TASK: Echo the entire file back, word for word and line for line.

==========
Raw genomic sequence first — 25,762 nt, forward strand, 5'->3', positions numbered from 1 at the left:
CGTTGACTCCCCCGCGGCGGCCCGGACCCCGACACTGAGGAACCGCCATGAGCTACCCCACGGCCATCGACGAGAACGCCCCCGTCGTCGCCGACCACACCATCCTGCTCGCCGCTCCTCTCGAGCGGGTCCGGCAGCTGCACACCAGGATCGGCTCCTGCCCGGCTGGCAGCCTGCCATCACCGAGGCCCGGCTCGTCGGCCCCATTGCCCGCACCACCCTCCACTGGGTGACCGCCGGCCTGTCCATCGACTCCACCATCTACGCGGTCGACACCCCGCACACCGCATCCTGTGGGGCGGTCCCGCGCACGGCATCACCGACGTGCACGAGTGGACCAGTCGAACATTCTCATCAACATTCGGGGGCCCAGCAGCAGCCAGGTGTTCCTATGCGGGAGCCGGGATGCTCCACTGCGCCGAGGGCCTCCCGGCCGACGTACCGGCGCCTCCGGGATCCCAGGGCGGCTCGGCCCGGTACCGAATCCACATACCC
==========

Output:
Raw genomic sequence first — 25,762 nt, forward strand, 5'->3', positions numbered from 1 at the left:
CGTTGACTCCCCCGCGGCGGCCCGGACCCCGACACTGAGGAACCGCCATGAGCTACCCCACGGCCATCGACGAGAACGCCCCCGTCGTCGCCGACCACACCATCCTGCTCGCCGCTCCTCTCGAGCGGGTCCGGCAGCTGCACACCAGGATCGGCTCCTGCCCGGCTGGCAGCCTGCCATCACCGAGGCCCGGCTCGTCGGCCCCATTGCCCGCACCACCCTCCACTGGGTGACCGCCGGCCTGTCCATCGACTCCACCATCTACGCGGTCGACACCCCGCACACCGCATCCTGTGGGGCGGTCCCGCGCACGGCATCACCGACGTGCACGAGTGGACCAGTCGAACATTCTCATCAACATTCGGGGGCCCAGCAGCAGCCAGGTGTTCCTATGCGGGAGCCGGGATGCTCCACTGCGCCGAGGGCCTCCCGGCCGACGTACCGGCGCCTCCGGGATCCCAGGGCGGCTCGGCCCGGTACCGAATCCACATACCC